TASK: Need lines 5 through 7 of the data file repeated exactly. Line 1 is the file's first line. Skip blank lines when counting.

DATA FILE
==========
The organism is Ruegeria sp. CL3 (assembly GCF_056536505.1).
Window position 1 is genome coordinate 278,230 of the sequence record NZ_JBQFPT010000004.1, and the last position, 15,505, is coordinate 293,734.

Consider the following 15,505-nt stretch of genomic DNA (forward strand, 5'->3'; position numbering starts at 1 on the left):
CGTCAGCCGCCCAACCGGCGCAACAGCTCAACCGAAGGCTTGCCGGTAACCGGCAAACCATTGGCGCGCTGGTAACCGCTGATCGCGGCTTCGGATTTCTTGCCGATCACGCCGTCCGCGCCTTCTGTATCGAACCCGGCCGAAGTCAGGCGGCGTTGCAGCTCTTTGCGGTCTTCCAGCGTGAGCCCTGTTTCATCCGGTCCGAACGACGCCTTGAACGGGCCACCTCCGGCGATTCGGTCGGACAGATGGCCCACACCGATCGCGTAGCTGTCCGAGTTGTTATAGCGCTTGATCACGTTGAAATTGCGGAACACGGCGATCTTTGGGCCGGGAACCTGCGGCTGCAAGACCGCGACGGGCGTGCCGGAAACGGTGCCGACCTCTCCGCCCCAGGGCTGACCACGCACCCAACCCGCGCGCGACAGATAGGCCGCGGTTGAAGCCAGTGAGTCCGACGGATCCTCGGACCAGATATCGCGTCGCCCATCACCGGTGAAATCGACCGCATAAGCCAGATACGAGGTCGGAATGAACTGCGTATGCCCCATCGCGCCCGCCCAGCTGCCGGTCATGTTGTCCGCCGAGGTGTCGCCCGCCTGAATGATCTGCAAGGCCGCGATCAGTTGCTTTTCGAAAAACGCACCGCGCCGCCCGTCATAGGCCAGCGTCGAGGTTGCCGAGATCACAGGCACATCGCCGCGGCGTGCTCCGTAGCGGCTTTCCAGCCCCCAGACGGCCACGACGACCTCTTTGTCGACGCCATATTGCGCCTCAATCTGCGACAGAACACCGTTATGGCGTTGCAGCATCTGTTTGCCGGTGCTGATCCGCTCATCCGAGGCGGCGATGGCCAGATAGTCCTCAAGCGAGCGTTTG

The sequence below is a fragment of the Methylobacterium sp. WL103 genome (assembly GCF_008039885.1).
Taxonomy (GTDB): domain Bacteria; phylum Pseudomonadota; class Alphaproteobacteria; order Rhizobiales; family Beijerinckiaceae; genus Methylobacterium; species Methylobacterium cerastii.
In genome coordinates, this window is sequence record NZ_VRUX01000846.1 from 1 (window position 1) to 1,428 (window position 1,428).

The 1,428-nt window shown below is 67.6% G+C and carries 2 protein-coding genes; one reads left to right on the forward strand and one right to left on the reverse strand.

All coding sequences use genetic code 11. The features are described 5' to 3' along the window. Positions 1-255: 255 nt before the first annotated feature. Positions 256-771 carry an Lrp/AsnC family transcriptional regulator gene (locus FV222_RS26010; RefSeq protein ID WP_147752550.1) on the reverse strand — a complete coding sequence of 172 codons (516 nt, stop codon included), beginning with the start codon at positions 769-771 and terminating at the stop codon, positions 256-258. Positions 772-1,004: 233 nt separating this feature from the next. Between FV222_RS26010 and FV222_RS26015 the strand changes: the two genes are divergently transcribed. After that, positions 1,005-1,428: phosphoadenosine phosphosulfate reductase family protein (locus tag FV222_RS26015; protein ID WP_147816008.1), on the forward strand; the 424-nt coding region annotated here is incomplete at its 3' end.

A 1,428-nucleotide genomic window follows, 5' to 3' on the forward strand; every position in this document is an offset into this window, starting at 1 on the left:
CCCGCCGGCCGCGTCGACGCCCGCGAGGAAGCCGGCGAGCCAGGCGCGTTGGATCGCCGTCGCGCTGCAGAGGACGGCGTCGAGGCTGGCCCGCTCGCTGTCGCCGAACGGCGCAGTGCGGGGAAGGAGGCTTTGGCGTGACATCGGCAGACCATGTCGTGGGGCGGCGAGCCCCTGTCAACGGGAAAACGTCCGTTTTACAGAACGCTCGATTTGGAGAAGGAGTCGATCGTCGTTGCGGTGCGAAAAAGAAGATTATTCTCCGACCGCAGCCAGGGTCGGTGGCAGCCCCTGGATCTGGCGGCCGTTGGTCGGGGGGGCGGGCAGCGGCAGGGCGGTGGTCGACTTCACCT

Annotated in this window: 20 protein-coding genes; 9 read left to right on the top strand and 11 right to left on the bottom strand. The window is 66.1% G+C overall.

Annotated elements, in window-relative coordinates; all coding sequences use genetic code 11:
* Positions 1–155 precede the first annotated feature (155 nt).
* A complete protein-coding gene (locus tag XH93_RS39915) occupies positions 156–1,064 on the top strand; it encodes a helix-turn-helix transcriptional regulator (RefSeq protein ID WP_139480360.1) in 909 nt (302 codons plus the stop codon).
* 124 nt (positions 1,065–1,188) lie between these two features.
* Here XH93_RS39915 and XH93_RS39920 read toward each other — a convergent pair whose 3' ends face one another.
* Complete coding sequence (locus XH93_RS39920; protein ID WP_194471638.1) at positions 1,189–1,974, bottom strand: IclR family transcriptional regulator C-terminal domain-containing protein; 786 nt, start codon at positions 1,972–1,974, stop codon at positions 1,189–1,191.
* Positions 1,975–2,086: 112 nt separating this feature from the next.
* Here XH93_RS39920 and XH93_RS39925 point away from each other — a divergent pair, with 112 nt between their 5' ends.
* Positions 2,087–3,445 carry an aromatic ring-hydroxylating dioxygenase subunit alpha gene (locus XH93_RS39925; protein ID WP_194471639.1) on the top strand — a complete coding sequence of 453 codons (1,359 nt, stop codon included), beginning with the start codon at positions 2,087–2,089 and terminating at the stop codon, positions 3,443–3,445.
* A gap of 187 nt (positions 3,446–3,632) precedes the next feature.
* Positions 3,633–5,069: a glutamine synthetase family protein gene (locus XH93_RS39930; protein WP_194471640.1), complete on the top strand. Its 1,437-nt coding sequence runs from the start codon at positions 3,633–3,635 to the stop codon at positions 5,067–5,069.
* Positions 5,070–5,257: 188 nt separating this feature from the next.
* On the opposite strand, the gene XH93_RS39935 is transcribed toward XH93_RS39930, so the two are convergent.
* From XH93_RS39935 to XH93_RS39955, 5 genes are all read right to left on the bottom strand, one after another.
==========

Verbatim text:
The sequence below is a fragment of the Methylobacterium sp. WL103 genome (assembly GCF_008039885.1).
Taxonomy (GTDB): domain Bacteria; phylum Pseudomonadota; class Alphaproteobacteria; order Rhizobiales; family Beijerinckiaceae; genus Methylobacterium; species Methylobacterium cerastii.
In genome coordinates, this window is sequence record NZ_VRUX01000846.1 from 1 (window position 1) to 1,428 (window position 1,428).